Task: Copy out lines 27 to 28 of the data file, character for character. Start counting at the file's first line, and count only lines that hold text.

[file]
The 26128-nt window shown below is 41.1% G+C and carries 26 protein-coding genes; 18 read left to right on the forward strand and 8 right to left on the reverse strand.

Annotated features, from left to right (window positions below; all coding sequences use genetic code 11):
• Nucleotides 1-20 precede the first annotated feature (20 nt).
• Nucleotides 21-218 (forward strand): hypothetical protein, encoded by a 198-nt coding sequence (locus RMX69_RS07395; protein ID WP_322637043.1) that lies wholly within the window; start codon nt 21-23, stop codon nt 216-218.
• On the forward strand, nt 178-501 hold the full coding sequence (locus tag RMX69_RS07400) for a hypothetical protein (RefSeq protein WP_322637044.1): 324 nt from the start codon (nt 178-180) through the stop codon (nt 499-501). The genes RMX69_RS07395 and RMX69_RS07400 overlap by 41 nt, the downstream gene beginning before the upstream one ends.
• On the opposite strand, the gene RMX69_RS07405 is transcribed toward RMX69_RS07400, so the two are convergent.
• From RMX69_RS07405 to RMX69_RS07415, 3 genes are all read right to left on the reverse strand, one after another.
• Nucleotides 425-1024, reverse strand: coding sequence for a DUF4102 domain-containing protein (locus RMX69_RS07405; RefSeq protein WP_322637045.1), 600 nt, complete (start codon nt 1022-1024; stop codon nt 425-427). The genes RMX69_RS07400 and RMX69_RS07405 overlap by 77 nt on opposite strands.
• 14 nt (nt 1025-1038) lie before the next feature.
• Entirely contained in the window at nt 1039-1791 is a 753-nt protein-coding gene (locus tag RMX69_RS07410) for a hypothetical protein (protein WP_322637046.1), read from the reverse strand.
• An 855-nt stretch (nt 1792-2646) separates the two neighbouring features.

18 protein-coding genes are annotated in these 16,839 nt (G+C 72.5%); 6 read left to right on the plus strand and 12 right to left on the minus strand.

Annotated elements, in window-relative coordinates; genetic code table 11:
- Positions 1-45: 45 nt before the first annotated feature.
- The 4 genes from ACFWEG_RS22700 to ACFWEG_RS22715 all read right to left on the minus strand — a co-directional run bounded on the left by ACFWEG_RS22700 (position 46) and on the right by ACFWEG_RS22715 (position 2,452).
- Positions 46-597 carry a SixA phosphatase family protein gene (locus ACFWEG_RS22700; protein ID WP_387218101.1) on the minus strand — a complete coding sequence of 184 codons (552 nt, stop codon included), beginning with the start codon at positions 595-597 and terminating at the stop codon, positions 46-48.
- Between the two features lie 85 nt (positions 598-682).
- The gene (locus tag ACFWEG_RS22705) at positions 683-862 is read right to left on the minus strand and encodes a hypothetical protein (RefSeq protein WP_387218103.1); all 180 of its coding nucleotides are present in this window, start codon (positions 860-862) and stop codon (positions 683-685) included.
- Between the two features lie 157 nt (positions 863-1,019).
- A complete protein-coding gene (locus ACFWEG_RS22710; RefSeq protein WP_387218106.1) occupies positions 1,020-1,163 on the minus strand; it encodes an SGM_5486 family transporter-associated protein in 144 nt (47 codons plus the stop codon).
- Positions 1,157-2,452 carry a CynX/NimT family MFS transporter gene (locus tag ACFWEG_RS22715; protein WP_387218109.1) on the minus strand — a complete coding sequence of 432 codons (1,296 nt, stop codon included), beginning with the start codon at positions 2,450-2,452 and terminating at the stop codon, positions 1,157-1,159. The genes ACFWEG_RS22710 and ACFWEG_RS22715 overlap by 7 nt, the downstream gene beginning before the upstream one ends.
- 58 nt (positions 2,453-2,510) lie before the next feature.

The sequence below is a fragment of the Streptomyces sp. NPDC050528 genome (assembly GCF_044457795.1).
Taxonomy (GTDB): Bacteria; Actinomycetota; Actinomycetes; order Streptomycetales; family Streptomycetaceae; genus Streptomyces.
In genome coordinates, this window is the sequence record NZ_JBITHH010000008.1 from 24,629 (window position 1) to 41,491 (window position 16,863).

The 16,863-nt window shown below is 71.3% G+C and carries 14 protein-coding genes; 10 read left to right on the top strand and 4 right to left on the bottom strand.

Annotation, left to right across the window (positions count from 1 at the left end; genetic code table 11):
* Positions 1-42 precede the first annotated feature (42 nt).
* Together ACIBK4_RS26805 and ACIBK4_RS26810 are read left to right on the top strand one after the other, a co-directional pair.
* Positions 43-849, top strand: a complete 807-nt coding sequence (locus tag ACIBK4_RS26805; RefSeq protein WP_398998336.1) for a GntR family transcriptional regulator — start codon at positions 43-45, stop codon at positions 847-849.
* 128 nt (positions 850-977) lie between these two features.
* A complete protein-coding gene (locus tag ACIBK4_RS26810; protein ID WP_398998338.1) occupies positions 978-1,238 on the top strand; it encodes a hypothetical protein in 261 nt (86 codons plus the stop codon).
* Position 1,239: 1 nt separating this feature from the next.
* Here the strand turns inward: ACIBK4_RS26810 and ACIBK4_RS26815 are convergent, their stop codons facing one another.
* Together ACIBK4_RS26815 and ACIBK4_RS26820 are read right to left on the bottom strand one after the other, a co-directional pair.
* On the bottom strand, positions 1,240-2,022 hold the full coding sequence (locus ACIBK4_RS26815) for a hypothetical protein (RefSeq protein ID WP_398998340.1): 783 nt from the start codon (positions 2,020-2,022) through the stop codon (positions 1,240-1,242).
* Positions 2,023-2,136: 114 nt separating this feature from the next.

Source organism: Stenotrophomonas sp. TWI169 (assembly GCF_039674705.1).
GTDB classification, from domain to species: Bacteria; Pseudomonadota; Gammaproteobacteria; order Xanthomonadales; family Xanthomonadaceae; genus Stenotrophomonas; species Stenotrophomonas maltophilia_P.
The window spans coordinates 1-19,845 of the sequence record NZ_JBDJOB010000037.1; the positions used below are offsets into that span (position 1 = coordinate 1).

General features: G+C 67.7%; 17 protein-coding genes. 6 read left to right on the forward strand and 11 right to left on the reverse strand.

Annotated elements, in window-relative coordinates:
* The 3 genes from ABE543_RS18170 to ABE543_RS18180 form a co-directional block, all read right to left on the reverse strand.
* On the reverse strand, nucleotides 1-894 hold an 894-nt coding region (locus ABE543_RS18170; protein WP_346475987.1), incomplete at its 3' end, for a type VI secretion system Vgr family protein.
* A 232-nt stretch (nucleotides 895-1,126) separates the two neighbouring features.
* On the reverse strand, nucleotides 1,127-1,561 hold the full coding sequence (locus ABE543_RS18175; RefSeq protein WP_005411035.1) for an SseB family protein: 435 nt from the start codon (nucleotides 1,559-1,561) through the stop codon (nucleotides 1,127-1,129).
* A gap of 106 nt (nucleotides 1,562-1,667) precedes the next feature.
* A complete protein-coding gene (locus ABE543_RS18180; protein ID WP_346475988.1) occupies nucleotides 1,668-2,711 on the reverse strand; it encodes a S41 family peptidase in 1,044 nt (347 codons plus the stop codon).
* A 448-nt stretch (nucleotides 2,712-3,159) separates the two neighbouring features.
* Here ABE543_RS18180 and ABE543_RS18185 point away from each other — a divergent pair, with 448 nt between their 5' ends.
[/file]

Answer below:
Annotation, left to right across the window (positions count from 1 at the left end; genetic code table 11):
* Positions 1-42 precede the first annotated feature (42 nt).